By: Adam H. Rosenblum Esq. | Last Updated:
Depending on which state your license is from will determine whether you can have points added onto your driving record for an out-of-state traffic violation.
The information below will help you better understand the role that out-of-state traffic tickets play in Oregon and New York.
- While Oregon does not use a point system for traffic offenses, New York does and those points can lead to heavier fines and a possible suspension of driving privileges in NY and at home.
- An Oregon driver can be classified as a habitual offender after three moving violations. NY traffic ticket convictions can count towards that total.
- Giving up and paying a New York exposes a driver to myriad consequences—only negotiating it down or winning a dismissal can avoid those consequences.
Despite being on opposite sides of the country, Oregon and New York have a lot in common, from progressive political ideals to tough enforcement of traffic laws. A person who is licensed to drive in Oregon should not assume he/she can just ignore a traffic ticket issued in New York. Nor should a driver just give up and pay the ticket. Either decision can result in numerous unexpected costs and other severe consequences—including losing the right to drive in one or both states.
New York and Oregon Share Driver Information
Both Oregon and New York are members of the Driver’s License Compact. Their participation in this interstate agreement means that each state will share information about their respective drivers. It also means that if an Oregon driver is convicted of a traffic violation while in New York, the NYS Department of Motor Vehicles (DMV) will contact Oregon’s Department of Transportation (DOT) with details of the infraction. Likewise, Oregon will record every conviction received in NY on a person’s driving record.
Do Not Ignore an NY Ticket
Oregonians who choose to ignore (or simply forget to respond to) a ticket can find themselves in hot water. Firstly, failing to respond to an NY ticket usually results in a default conviction of the charge. Secondly, it can result in a suspension of driving privileges in the New York. Thirdly, Oregon’s participation in the Compact means it could also choose to reciprocate the suspension at home.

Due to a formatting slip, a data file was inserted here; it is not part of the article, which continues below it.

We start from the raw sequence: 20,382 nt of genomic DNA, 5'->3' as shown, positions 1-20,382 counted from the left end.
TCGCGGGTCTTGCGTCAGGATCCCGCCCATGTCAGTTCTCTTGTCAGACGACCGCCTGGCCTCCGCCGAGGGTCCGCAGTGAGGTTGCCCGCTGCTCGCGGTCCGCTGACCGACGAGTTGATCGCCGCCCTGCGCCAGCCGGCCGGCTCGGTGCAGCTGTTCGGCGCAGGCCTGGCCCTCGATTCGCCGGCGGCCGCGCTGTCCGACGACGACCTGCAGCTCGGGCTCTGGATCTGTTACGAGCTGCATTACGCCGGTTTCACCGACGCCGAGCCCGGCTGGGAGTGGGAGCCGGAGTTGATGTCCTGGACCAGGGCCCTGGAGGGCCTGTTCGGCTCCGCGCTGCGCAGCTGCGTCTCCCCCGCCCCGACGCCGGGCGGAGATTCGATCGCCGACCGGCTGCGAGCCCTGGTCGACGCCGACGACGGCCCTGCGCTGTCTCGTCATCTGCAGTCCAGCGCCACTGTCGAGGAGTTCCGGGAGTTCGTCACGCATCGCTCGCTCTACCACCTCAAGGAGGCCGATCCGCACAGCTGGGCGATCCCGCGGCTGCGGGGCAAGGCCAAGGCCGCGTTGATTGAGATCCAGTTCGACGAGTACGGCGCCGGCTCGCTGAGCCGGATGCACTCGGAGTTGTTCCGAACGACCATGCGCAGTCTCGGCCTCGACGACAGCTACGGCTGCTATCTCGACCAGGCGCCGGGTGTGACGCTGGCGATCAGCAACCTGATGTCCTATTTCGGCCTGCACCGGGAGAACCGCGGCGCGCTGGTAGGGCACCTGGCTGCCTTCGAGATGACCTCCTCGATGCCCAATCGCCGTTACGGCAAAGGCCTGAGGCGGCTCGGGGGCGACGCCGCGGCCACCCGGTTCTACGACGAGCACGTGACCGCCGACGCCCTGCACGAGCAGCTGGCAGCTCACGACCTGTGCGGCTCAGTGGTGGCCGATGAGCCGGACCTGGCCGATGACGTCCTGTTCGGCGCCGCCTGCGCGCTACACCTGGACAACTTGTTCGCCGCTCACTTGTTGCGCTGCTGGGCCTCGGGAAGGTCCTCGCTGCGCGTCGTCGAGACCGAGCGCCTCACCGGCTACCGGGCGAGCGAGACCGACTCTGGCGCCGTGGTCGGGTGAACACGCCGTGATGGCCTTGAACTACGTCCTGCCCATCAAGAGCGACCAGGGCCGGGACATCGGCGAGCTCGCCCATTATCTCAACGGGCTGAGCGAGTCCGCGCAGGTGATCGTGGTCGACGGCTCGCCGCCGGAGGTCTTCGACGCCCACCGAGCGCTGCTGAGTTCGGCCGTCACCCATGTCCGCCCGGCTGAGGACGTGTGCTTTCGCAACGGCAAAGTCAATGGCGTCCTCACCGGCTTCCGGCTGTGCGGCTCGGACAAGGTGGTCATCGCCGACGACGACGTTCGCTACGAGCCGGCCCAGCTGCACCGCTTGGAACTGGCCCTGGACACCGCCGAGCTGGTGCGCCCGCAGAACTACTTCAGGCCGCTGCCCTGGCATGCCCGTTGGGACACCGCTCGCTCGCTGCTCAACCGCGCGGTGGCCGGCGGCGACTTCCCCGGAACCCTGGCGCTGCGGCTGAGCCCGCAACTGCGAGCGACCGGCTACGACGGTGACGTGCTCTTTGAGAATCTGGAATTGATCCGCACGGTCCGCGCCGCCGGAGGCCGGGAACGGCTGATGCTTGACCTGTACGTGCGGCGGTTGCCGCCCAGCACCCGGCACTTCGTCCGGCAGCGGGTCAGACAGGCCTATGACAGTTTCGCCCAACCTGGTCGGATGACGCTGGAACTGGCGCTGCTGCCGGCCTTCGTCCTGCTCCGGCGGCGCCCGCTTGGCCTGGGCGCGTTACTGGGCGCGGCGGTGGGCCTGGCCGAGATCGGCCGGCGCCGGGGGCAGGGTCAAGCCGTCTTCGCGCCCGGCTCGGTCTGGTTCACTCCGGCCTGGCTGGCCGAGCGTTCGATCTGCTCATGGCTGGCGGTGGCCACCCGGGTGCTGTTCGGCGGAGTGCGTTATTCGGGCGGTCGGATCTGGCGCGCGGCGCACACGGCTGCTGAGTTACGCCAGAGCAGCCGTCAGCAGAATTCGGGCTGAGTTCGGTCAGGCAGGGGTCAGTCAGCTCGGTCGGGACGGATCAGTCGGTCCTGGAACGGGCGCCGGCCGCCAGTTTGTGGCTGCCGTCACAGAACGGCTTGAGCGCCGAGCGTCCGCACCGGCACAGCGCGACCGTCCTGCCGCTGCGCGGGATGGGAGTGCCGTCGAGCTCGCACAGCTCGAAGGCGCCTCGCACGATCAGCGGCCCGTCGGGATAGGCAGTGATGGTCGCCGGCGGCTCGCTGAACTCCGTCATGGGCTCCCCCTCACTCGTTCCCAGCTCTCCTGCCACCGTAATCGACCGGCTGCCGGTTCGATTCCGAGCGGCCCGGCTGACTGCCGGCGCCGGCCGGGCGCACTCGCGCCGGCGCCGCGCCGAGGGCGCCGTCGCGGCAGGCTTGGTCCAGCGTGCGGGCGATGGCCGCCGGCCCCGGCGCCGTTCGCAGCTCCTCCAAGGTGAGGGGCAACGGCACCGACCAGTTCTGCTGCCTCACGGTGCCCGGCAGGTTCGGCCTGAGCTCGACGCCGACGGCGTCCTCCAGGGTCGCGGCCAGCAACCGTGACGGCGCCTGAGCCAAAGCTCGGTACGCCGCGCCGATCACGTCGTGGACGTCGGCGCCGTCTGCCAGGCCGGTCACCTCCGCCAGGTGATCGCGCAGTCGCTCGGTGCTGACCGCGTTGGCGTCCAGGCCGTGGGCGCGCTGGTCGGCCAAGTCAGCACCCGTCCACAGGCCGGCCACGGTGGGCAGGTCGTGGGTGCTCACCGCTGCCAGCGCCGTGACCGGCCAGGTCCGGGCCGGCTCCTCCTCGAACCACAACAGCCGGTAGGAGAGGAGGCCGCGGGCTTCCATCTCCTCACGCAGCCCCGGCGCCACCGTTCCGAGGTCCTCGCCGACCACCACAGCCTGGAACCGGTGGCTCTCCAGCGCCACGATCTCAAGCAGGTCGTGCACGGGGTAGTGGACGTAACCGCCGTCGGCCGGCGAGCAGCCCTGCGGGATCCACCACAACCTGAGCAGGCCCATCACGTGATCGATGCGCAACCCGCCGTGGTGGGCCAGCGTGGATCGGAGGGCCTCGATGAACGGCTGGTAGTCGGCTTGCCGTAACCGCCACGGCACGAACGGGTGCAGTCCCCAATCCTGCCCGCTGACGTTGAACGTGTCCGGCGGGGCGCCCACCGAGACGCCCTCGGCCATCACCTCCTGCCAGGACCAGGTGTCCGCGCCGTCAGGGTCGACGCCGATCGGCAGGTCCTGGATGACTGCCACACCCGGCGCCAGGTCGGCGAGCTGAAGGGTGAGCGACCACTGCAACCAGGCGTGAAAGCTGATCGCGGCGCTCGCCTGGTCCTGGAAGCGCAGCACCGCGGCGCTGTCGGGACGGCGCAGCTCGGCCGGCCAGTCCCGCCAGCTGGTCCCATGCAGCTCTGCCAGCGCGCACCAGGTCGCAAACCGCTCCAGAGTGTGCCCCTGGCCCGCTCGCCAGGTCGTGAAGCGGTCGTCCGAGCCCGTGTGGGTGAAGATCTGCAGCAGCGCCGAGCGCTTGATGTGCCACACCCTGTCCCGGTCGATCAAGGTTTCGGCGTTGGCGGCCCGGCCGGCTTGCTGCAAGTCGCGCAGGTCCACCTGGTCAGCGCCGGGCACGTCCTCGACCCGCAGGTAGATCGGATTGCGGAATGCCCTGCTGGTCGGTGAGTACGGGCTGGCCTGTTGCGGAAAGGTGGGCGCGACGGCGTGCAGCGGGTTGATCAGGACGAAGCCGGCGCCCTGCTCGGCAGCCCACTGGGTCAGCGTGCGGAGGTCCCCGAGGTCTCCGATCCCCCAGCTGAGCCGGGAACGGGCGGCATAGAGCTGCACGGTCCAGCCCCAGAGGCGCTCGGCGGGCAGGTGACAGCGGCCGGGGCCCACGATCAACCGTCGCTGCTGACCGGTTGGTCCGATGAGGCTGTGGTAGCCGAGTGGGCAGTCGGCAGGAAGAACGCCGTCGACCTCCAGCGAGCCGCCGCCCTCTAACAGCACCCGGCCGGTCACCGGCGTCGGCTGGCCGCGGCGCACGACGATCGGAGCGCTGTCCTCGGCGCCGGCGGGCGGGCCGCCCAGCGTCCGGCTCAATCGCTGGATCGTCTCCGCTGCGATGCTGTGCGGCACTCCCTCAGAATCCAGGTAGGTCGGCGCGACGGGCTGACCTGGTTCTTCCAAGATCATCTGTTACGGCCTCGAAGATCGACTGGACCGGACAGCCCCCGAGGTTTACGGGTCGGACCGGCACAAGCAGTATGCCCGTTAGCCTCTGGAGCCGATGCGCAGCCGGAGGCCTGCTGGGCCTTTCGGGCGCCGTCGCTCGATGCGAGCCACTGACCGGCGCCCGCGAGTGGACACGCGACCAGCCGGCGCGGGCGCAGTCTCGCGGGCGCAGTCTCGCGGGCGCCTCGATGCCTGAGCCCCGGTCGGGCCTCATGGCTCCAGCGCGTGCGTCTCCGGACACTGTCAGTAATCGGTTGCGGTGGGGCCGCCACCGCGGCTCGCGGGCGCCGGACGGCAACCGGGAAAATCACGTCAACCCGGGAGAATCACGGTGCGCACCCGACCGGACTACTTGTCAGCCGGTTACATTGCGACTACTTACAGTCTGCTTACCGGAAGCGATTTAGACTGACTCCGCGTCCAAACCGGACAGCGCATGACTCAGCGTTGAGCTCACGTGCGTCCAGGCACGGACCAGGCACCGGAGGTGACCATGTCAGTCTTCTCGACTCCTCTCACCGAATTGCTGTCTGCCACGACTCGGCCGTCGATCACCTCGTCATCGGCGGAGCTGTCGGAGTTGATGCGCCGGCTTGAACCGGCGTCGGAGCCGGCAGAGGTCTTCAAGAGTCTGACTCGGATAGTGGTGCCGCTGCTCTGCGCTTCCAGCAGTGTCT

New York’s Point System Applies to Oregon Drivers
Oregon does not have a point system associated with traffic violations. However, New York does. While New York cannot impose points on an Oregon license, the point value of any traffic convictions will still affect Oregon drivers. When a driver—even one from out of state—is convicted of six points or more worth of traffic infractions, New York imposes additional fines (see below). Those who accrue 11 points in 18 months will have their driving privileges suspended in NY.
Oregon Drivers Face Steep Fines in NY
When a driver with an Oregon license is ticketed in New York, it is the latter state which sets the fines. Oregon traffic fines range widely from as little as $60 to as much as $2,000 for a first offense. However, the presumptive fines range from $110 (for a Class D violation) to $435 (for a Class A violation). At first glance, New York traffic fines might seem similar. But New York has numerous hidden fees that can catch drivers by surprise and the final cost of one or two tickets can be very steep.
For example, a ticket for an illegal U-turn in Oregon carries a presumptive fine of $160, compared to $150 in New York. A ticket for speeding 21 mph over the limit carries a presumptive fine of $260, compared to $300 in New York.
However, every driver convicted of a traffic infraction in NYS is required to pay a mandatory surcharge that costs either $88 or $93 per violation. That means an Oregon driver that has been ticketed for an illegal U-turn and speeding 21 mph over the limit could end up paying $636 in fines and surcharges ($150 for illegal U-turn + $93 surcharge + $300 for speeding + $93 surcharge).